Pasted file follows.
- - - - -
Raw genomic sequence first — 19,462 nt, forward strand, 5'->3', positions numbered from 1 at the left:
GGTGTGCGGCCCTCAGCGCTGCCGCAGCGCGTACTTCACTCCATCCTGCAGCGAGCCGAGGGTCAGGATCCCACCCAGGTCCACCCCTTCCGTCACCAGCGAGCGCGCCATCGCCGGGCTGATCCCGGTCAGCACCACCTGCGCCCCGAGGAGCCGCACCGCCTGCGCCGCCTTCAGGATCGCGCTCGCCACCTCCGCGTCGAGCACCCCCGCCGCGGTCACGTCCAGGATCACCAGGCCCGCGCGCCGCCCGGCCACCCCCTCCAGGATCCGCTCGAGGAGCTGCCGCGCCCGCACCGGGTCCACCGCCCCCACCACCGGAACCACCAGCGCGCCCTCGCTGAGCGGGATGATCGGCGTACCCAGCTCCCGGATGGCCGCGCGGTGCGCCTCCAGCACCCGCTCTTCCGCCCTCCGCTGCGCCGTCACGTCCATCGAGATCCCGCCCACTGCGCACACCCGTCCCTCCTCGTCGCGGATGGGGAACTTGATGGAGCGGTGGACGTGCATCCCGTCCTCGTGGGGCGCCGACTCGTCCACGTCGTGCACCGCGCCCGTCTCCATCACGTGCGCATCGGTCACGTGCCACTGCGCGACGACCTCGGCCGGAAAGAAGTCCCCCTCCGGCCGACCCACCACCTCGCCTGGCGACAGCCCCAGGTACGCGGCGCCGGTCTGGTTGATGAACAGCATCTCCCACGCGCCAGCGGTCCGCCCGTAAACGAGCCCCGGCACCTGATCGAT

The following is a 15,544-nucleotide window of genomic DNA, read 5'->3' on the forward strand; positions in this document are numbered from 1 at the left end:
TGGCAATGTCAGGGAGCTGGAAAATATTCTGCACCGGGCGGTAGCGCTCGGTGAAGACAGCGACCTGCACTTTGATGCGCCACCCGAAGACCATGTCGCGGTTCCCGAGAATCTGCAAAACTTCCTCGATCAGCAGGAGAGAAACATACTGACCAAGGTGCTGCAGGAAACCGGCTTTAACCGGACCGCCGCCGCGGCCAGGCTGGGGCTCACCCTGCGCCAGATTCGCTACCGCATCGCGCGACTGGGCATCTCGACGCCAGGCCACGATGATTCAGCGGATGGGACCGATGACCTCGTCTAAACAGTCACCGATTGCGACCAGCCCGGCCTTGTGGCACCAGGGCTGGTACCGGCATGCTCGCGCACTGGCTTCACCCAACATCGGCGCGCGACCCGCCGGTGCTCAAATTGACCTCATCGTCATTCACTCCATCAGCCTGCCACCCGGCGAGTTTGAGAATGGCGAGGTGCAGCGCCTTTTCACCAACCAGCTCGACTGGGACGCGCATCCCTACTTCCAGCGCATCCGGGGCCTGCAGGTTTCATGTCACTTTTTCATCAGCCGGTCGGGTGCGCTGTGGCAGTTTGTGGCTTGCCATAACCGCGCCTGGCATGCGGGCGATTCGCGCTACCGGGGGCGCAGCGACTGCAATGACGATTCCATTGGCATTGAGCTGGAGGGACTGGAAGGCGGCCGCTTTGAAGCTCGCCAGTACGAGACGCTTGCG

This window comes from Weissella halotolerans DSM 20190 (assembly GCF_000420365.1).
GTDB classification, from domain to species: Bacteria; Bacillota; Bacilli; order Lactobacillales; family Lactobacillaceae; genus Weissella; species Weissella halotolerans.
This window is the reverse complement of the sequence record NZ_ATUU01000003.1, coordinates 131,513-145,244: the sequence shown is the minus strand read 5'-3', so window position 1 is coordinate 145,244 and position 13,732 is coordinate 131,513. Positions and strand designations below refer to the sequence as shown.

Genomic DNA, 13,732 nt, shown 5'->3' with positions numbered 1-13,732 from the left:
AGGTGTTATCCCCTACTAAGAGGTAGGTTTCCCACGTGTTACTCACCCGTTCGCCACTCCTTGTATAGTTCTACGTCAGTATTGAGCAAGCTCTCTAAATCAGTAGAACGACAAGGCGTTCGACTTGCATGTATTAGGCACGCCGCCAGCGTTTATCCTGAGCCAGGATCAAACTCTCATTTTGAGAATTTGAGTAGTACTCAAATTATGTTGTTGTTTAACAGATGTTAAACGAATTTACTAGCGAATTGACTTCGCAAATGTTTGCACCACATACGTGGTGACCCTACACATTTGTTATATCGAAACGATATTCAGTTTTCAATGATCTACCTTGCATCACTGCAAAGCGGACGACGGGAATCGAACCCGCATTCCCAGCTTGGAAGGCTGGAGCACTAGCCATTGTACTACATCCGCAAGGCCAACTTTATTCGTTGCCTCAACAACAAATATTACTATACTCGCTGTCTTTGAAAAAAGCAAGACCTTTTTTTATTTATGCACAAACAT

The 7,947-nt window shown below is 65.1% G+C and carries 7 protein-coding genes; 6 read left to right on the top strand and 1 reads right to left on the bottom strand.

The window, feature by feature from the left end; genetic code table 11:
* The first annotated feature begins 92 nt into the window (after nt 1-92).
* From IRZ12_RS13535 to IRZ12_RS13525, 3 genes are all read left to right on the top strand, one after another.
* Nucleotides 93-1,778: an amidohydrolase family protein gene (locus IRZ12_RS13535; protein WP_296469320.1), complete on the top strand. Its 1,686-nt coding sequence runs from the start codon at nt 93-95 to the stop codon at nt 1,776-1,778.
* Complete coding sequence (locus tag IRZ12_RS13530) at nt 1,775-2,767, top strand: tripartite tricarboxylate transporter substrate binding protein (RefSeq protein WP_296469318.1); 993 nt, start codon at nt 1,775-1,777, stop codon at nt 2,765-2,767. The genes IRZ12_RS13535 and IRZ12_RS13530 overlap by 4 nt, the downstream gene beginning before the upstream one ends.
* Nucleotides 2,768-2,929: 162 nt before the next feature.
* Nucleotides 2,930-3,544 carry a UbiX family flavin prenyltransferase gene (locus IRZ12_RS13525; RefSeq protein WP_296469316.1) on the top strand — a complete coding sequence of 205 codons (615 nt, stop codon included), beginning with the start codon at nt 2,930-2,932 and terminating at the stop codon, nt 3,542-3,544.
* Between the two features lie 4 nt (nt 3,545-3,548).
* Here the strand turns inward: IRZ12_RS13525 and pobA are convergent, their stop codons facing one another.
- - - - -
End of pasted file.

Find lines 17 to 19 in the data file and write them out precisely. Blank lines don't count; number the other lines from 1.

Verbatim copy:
* Nucleotides 2,930-3,544 carry a UbiX family flavin prenyltransferase gene (locus IRZ12_RS13525; RefSeq protein WP_296469316.1) on the top strand — a complete coding sequence of 205 codons (615 nt, stop codon included), beginning with the start codon at nt 2,930-2,932 and terminating at the stop codon, nt 3,542-3,544.
* Between the two features lie 4 nt (nt 3,545-3,548).
* Here the strand turns inward: IRZ12_RS13525 and pobA are convergent, their stop codons facing one another.